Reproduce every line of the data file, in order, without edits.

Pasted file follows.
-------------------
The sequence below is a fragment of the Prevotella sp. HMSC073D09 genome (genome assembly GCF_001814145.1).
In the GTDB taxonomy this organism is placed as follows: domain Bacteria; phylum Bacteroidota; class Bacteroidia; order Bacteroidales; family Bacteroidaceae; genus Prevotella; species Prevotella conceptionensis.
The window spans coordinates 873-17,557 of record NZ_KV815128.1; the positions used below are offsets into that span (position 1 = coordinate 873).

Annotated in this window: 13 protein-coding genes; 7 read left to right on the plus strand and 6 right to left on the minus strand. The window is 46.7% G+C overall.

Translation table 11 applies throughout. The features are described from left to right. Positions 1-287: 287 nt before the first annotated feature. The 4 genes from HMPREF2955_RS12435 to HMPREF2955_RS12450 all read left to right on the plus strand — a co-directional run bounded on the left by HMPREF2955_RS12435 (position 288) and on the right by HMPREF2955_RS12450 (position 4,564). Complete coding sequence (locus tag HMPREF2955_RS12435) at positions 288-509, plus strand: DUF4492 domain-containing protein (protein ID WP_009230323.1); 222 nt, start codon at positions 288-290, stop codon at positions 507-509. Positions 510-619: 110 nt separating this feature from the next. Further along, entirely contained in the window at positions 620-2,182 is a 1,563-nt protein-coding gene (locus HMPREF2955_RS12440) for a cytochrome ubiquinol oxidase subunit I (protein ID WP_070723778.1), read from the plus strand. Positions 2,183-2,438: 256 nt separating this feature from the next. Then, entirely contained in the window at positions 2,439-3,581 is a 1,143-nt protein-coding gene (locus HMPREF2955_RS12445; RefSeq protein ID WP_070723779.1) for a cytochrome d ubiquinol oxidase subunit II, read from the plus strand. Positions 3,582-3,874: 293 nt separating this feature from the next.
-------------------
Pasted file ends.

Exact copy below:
The sequence below is a fragment of the Prevotella sp. HMSC073D09 genome (genome assembly GCF_001814145.1).
In the GTDB taxonomy this organism is placed as follows: domain Bacteria; phylum Bacteroidota; class Bacteroidia; order Bacteroidales; family Bacteroidaceae; genus Prevotella; species Prevotella conceptionensis.
The window spans coordinates 873-17,557 of record NZ_KV815128.1; the positions used below are offsets into that span (position 1 = coordinate 873).

Annotated in this window: 13 protein-coding genes; 7 read left to right on the plus strand and 6 right to left on the minus strand. The window is 46.7% G+C overall.

Translation table 11 applies throughout. The features are described from left to right. Positions 1-287: 287 nt before the first annotated feature. The 4 genes from HMPREF2955_RS12435 to HMPREF2955_RS12450 all read left to right on the plus strand — a co-directional run bounded on the left by HMPREF2955_RS12435 (position 288) and on the right by HMPREF2955_RS12450 (position 4,564). Complete coding sequence (locus tag HMPREF2955_RS12435) at positions 288-509, plus strand: DUF4492 domain-containing protein (protein ID WP_009230323.1); 222 nt, start codon at positions 288-290, stop codon at positions 507-509. Positions 510-619: 110 nt separating this feature from the next. Further along, entirely contained in the window at positions 620-2,182 is a 1,563-nt protein-coding gene (locus HMPREF2955_RS12440) for a cytochrome ubiquinol oxidase subunit I (protein ID WP_070723778.1), read from the plus strand. Positions 2,183-2,438: 256 nt separating this feature from the next. Then, entirely contained in the window at positions 2,439-3,581 is a 1,143-nt protein-coding gene (locus HMPREF2955_RS12445; RefSeq protein ID WP_070723779.1) for a cytochrome d ubiquinol oxidase subunit II, read from the plus strand. Positions 3,582-3,874: 293 nt separating this feature from the next.